Does “offset” refer to conservation activity undertaken on the development site itself, or elsewhere? “Offset” can be distinguished from “set-aside” or “rehabilitation”, which refer to avoidance and mitigation, respectively. In general, the term “offset” is understood to refer to conservation activity that takes place outside the geographic boundaries of a development site in order to compensate for unavoidable harm, in addition to any mitigation or rehabilitation that may take place on that site. However, some developers may own large plots of land and in some circumstances, it could be appropriate for biodiversity offsets to be undertaken on land that would not otherwise be conserved within a plot, as a way of offsetting development activity on another part of the plot.

Discussion

Please edit after this line

  • Elements pointed out during the 5th Virtual Meeting of the Working Group on Environment (4th December):
    • Offsets raise a lot of concerns about whether or not a valuable ecosystem that would have been lost could actually be replaced and whether or not compensation would be suitable for trying to replace or compensate companies for having removed this kind of habitat. As some participants understand the concept, a producer would be allowed to remove a particular area and put it into biomass production, and would then have to recreate or preserve an equivalent area somewhere else.
    • Once HCV areas are identified, those should not be destroyed. Full stop. As we are looking for sustainability standards, we cannot consider clearing HCV areas as sustainable. Opening a gap on the fact some habitat, no matter how important, can be cleared if somehow compensated and create a whole system where you shift it around is very problematic. It is risky to introduce this concept at the criterion level, as it would give ways to less efforts in terms of non HCV land identification, but on the other hand, several considers that a too strict principle is not workable from a business perspective and that compensation mechanisms must be introduced somewhere.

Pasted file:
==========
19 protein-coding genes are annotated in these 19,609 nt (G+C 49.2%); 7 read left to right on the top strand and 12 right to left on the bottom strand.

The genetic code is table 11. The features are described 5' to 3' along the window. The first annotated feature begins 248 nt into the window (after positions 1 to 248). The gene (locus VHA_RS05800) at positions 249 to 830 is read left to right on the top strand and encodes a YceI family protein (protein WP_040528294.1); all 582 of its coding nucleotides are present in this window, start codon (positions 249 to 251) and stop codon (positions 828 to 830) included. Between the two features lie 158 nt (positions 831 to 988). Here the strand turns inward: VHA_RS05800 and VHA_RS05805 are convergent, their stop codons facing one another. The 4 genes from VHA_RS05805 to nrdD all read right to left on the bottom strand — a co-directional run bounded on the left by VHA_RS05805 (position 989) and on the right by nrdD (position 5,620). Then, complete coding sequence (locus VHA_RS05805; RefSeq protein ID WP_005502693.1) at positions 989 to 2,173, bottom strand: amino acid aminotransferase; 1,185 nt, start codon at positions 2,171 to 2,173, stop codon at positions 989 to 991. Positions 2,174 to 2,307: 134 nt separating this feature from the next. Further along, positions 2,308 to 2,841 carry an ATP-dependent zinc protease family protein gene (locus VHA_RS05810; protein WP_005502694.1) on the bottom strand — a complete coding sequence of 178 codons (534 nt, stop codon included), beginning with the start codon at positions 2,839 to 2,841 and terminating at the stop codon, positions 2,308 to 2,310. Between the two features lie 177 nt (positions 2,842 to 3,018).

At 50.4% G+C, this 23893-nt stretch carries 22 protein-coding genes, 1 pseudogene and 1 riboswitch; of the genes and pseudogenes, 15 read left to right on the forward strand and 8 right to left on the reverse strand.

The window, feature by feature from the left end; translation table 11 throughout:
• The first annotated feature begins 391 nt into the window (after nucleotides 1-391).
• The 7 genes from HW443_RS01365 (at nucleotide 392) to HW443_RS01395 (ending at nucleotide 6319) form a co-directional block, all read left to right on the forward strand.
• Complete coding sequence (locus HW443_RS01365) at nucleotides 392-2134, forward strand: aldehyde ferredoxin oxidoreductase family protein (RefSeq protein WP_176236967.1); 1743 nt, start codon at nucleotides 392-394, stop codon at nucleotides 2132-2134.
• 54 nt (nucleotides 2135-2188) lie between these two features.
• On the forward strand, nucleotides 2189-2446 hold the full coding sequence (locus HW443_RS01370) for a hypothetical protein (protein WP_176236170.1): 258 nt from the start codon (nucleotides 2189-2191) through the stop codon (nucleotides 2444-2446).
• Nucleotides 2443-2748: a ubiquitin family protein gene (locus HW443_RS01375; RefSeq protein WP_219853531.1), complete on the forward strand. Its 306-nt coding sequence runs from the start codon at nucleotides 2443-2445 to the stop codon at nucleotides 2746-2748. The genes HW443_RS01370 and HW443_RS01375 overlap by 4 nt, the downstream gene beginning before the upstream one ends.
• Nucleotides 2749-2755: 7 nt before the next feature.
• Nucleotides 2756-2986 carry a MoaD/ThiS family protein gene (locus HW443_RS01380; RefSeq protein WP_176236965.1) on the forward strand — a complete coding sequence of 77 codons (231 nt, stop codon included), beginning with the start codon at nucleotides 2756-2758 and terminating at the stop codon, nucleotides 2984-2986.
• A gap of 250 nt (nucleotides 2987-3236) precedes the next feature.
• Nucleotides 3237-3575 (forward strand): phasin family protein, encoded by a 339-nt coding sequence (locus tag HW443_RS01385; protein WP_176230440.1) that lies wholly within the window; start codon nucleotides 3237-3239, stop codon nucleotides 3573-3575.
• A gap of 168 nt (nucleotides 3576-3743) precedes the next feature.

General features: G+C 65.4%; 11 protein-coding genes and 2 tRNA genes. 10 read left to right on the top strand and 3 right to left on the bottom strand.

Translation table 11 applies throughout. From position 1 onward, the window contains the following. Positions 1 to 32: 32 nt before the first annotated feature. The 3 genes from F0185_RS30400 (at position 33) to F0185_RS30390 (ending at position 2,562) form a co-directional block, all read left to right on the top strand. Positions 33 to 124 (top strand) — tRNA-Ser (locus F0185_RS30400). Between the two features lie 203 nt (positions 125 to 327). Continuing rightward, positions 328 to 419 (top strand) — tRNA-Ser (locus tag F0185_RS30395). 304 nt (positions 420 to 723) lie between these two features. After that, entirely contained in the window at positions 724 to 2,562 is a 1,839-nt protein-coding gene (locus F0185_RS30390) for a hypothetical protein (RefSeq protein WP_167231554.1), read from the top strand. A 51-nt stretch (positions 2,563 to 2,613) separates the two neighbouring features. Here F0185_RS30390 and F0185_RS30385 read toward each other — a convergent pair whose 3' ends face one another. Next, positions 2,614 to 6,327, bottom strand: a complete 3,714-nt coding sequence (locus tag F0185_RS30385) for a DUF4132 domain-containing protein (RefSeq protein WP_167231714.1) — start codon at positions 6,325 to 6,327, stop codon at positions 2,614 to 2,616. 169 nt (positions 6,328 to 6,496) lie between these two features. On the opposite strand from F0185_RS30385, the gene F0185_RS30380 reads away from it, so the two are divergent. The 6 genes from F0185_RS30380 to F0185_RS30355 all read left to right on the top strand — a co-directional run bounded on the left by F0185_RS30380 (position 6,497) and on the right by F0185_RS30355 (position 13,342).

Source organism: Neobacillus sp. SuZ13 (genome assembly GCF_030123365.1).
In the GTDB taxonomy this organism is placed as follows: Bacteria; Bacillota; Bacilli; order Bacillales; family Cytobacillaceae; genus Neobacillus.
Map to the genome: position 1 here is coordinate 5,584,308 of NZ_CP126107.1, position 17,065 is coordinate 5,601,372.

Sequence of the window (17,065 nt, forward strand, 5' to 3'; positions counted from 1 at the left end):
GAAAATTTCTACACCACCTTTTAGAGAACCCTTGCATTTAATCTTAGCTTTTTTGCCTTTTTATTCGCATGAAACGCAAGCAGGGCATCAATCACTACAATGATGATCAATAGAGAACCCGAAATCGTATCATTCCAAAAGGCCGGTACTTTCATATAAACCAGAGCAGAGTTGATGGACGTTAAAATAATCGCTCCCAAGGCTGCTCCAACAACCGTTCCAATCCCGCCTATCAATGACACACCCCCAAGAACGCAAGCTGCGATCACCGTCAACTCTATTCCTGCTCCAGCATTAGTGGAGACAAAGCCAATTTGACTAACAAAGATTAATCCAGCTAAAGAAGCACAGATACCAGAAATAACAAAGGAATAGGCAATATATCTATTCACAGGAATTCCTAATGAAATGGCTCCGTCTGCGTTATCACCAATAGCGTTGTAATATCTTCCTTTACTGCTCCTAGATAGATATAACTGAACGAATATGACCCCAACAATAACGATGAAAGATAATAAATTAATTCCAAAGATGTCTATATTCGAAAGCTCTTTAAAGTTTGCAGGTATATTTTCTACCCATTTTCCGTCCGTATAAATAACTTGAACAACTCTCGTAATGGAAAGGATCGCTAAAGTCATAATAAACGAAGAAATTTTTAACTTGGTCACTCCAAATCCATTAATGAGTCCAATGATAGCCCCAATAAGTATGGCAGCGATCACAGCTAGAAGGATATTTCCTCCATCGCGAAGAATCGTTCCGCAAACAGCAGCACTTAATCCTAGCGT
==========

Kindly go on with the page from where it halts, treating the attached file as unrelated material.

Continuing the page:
• Some participants have troubles separating offsets from compensation. Does the problem reside in an offset program or a mitigation program or the idea of introducing some kind of financial compensation (money)? In fact, mitigation programs are well-known and can be well managed.
    • Mitigation and compensation are two different things, at least in the European legislation context. Compensation means that one destroys a hectare somewhere and then you compensate by restoring a hectare somewhere else or by preserving or improving the quality of what is left. Mitigation is about minimizing negative impacts. Compensation can also be understood as paying a farmer in order to compensate him for maintaining an area as an offset. This would be more acceptable than the scenario where destroying some habitat is compensated somewhere else. There is no problem with mitigation, which should be used as often as possible. The question is about when there is no mitigation possible, as in the case of clearing a forest, is it allowed or not and would it be allowed if it is being compensated or offset somehow. This is the contentious point.